“What would you do if…”

How often have you seen the phrase “What would you do if…” in a defensive tactics forum, shooting forum, or martial arts forum?  I’m pretty sure your answer is “pretty often.”

How many times have you seen people immediately give specific, detailed answers about how they would competently handle the threat/attacker/situation?

Unfortunately, I bet the answer to that is also “pretty often.”

Why is that unfortunate?  Because most of those “what if” questions give few details, and as such, there is no way to give a definitive, solid answer.  Which means that all of the people who did so either 1) added lots and lots of details in their own minds to an open-ended question so that they could give an answer where they could use their skills (making me wonder how realistic they are in terms of their own skills) or 2) don’t know what they are talking about in terms of actual self-defense.

Or most likely both 1 and 2.

Self-defense, as a concept, is very straightforward.  Self-defense, as a set of principles, is very simple.  Self-defense, as a set of techniques, is very basic.

Self-defense, as a set of choices in an unknown situation, is extremely variable.  Yes, there are a few situations in which your reactions should be cut-and-dried.  (Example:  someone tries to force you into a car to take you someplace different.  This is a “fight immediately” trigger.)  However, most situations are highly dependent on a large number of variables.

Some basic modifiers (and in this case, confounders) with regard to decision-making:

1) are you alone, or is there someone else with you, like a spouse or a dependent?
2) what routes of egress are there in the given situation?
3) what level of threat is being presented?
4) is the threat presented directly, or indirectly (to a group including you, as opposed to specifically at you)?
5) what level of force is being presented?  (not only for legal use of force responses, but also for decisions on reaction type based on threat level)
6) what physical condition are you in?
7) what encumbrances do you have?  (are your arms full?)
8) how immediate is the threat?
9) what defensive tools are available to you?  (not merely what are you carrying, but what are the surroundings like?)
10) what is the nature of the threat to you?  (junkie in withdrawal needing juice now versus a gang of teenagers out for a “lark” versus drunken ex-boyfriend—even if they all have the same weapons, that doesn’t mean your reaction is going to be the  same for each case, particularly due to the type of actions they will present.)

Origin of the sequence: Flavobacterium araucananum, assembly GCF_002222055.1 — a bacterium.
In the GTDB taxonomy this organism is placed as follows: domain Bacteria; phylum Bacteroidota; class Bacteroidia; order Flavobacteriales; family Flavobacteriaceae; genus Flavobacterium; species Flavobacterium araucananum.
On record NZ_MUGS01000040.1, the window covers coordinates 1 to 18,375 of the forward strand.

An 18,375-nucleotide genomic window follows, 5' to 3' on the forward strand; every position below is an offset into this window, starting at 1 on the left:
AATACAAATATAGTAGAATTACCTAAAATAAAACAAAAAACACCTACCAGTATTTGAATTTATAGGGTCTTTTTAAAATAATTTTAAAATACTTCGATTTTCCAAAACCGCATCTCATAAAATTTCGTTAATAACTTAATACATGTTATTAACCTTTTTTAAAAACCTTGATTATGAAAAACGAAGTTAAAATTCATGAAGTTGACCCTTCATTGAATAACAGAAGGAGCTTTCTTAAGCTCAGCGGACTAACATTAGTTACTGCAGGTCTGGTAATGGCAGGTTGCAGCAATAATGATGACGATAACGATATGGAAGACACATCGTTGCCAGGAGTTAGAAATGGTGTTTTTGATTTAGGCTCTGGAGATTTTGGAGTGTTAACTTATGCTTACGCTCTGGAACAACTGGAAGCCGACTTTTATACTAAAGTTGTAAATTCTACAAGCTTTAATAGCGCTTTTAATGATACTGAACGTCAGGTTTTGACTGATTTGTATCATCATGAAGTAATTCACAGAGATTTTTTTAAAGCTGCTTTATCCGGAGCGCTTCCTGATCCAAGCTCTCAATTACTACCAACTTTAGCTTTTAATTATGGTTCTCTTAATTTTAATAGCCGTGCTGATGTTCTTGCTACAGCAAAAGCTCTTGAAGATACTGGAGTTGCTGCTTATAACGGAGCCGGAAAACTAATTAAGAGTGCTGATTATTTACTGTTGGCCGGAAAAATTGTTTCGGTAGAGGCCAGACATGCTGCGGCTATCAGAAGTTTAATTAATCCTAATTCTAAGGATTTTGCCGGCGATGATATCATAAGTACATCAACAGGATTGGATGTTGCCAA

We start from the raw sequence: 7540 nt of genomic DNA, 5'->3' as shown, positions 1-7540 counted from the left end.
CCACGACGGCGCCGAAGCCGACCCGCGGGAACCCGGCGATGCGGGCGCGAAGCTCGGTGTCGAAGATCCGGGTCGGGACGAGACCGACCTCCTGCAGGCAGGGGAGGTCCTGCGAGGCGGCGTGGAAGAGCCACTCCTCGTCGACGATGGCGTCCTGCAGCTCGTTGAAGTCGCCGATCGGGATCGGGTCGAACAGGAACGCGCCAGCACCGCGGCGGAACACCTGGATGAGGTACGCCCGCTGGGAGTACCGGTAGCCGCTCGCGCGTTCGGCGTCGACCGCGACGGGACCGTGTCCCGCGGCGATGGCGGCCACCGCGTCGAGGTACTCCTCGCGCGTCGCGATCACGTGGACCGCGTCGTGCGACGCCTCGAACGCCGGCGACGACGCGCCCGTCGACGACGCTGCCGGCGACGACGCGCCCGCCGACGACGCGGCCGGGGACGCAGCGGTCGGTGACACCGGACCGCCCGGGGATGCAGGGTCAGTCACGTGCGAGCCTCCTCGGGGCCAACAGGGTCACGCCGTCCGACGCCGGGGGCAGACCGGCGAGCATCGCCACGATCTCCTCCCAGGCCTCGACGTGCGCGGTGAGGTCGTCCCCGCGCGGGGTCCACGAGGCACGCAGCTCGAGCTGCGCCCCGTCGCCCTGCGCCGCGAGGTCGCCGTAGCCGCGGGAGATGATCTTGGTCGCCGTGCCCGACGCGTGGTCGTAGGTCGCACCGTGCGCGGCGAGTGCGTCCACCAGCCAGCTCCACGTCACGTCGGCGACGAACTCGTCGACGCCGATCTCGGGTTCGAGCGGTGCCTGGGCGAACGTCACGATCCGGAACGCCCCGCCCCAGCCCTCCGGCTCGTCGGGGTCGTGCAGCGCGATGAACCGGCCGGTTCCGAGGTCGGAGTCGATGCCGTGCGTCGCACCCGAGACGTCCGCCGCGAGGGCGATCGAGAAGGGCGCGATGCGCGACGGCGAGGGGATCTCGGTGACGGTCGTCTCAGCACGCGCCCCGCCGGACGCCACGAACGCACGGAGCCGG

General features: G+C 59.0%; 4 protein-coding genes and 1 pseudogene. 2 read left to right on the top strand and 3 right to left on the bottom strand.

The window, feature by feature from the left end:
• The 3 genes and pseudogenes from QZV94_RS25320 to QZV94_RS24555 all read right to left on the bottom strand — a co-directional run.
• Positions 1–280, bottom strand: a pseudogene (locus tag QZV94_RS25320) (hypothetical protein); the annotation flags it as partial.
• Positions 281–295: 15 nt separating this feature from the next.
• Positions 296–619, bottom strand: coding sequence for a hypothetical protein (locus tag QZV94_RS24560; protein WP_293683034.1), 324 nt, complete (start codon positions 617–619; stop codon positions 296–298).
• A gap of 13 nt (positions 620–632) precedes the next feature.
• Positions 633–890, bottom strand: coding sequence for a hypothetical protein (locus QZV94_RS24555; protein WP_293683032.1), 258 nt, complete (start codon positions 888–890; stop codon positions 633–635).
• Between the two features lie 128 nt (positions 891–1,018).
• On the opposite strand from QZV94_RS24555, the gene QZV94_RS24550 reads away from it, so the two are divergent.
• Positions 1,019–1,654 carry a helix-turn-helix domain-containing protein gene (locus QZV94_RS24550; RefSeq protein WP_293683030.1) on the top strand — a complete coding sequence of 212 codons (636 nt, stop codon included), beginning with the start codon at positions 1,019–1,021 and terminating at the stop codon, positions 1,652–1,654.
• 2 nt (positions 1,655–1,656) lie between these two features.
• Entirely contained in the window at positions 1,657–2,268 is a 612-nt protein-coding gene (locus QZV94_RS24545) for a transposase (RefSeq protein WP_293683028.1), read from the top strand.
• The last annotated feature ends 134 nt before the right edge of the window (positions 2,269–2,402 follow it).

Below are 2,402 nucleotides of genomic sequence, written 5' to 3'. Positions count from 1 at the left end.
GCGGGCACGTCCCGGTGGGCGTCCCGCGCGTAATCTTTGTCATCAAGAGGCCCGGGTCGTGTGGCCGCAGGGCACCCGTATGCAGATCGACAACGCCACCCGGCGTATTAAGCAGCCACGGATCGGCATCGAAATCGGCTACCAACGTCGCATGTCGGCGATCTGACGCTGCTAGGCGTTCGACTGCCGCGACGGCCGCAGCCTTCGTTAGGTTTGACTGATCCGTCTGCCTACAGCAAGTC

….this list could go on and on and on.

Which is why it is so important to have a solid understanding of the concept of self-defense.  And a clear set of self-defense principles.  And a good, practiced set of broad-based techniques.  Because if you have those, often the choices you will need to make will be clear.  However, if you aren’t “at that time,” the chances that a random question on a discussion forum will have enough details to make said choices obvious is—-small.

And if you think the answer to “What would you do if you are being mugged?” is “I’m going to explode off the X while acquiring my firearm and shooting them to the ground until the threat is stopped, then check my 360 after which I’ll tac-load to survive this dynamic critical incident”  —-then you REALLY need to go to to a class that teaches you about realistic self-defense.

Recently, MissMichella over on the NFOA forums (in this thread:  http://nebraskafirearms.org/forum/index.php/topic,10374.msg72925.html#msg72925 ) asked the following three questions:

1.  If you were in a business and someone was committing armed robbery, what would you do?
2.  If you were told to get in a stranger’s vehicle…and you could tell they had some evil intentions, what would you do?
3.  If you were mugged while armed, what would you do?

I was extremely glad to see that with the exception of question #2, most people’s answers were effectively “it depends.”  In the cases where people gave more specific answers, they almost always carefully added specifics of details that affected their decisions—but still left it mostly open-ended with a “it depends” tacked to the end.

As for me:  If I were in a business and someone was committing armed robbery, what would I do?

Depends.  Is it my business?  How many other people are in the store?  How many armed robbers are there?  Is there anyone with me?  Is the armed robber paying attention to only the cashier?  Is the armed robber actually pointing the weapon at anyone?  Have they already shot someone?  Have they threatened to kill anyone more than “give me the money?”    Can I simply slip out the back/side/front doors?  What are my egress points?  Is there any cover near?  Are the robbers paying any attention to me?  Who is in the line of fire?  Where will misses go (from either side)?  Is the cashier simply going to hand over the money, and the robbers are fairly calm and might just leave?  Am I being directly threatened?  Is my life in immediate danger?  If the cashier doesn’t pay, will my life move to being in immediate danger?  How am I armed?  What weapons are available?  How much attention are they paying specifically to me, and how much time would I have to access and use a weapon?  Can I just leave?  Move away from the situation?

Give me a specific situation, and I’ll answer the question—because discussing choices about these things IS important.  (And that’s why I think that scenario training is so important when learning self-defense.)

But only ask me a short question like the above, and I’ll need more details before I’ll be able to say anything.  And if YOU think you can answer the above question with a simple “I’ll just do THIS!” answer, you really need to take some different self-defense training.